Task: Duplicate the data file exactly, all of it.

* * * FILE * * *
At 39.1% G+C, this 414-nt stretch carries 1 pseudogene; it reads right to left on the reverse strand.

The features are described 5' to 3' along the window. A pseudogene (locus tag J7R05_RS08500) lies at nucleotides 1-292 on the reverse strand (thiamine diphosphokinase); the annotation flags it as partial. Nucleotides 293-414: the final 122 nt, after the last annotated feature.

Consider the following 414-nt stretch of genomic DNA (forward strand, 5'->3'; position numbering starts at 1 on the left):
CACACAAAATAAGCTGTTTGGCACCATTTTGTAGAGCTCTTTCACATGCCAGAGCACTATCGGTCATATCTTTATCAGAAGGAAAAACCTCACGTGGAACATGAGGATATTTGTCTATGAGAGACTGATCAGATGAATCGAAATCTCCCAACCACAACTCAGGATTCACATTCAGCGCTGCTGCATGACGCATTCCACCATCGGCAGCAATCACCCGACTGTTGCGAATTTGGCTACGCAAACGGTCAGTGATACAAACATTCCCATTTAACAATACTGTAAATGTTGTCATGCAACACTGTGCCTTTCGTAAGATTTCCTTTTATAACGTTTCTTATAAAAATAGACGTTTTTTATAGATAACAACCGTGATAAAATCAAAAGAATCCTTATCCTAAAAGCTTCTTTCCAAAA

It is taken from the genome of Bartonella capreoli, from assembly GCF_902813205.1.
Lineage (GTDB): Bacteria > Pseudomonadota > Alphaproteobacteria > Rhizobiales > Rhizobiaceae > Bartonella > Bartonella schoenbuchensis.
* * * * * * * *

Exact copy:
At 39.1% G+C, this 414-nt stretch carries 1 pseudogene; it reads right to left on the reverse strand.

The features are described 5' to 3' along the window. A pseudogene (locus tag J7R05_RS08500) lies at nucleotides 1-292 on the reverse strand (thiamine diphosphokinase); the annotation flags it as partial. Nucleotides 293-414: the final 122 nt, after the last annotated feature.

Consider the following 414-nt stretch of genomic DNA (forward strand, 5'->3'; position numbering starts at 1 on the left):
CACACAAAATAAGCTGTTTGGCACCATTTTGTAGAGCTCTTTCACATGCCAGAGCACTATCGGTCATATCTTTATCAGAAGGAAAAACCTCACGTGGAACATGAGGATATTTGTCTATGAGAGACTGATCAGATGAATCGAAATCTCCCAACCACAACTCAGGATTCACATTCAGCGCTGCTGCATGACGCATTCCACCATCGGCAGCAATCACCCGACTGTTGCGAATTTGGCTACGCAAACGGTCAGTGATACAAACATTCCCATTTAACAATACTGTAAATGTTGTCATGCAACACTGTGCCTTTCGTAAGATTTCCTTTTATAACGTTTCTTATAAAAATAGACGTTTTTTATAGATAACAACCGTGATAAAATCAAAAGAATCCTTATCCTAAAAGCTTCTTTCCAAAA

It is taken from the genome of Bartonella capreoli, from assembly GCF_902813205.1.
Lineage (GTDB): Bacteria > Pseudomonadota > Alphaproteobacteria > Rhizobiales > Rhizobiaceae > Bartonella > Bartonella schoenbuchensis.